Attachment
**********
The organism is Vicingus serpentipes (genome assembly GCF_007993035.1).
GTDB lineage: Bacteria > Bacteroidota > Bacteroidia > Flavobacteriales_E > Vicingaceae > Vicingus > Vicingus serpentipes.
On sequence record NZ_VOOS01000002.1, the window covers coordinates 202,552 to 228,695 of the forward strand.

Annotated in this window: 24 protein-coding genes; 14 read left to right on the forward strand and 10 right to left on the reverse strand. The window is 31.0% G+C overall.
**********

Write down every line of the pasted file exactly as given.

The organism is Vicingus serpentipes (genome assembly GCF_007993035.1).
GTDB lineage: Bacteria > Bacteroidota > Bacteroidia > Flavobacteriales_E > Vicingaceae > Vicingus > Vicingus serpentipes.
On sequence record NZ_VOOS01000002.1, the window covers coordinates 202,552 to 228,695 of the forward strand.

Annotated in this window: 24 protein-coding genes; 14 read left to right on the forward strand and 10 right to left on the reverse strand. The window is 31.0% G+C overall.